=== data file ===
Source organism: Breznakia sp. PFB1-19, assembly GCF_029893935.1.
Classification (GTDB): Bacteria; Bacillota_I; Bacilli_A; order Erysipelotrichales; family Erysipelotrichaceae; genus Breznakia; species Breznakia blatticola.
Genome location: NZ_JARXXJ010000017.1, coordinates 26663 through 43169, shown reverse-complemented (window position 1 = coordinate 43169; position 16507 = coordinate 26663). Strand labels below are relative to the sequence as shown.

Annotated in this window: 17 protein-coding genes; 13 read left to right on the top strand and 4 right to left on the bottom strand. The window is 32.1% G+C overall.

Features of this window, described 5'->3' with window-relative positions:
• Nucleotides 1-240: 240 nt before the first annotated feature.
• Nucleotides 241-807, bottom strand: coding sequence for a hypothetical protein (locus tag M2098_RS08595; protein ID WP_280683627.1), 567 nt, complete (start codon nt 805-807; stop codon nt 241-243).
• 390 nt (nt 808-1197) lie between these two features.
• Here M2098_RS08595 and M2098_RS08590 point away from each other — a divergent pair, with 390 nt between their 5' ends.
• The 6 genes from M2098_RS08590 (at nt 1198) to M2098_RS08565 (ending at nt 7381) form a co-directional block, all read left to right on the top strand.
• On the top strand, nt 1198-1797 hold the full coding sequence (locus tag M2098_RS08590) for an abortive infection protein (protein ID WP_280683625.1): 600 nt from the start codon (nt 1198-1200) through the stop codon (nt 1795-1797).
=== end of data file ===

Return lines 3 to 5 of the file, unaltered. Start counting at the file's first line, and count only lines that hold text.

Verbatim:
Genome location: NZ_JARXXJ010000017.1, coordinates 26663 through 43169, shown reverse-complemented (window position 1 = coordinate 43169; position 16507 = coordinate 26663). Strand labels below are relative to the sequence as shown.

Annotated in this window: 17 protein-coding genes; 13 read left to right on the top strand and 4 right to left on the bottom strand. The window is 32.1% G+C overall.

Features of this window, described 5'->3' with window-relative positions: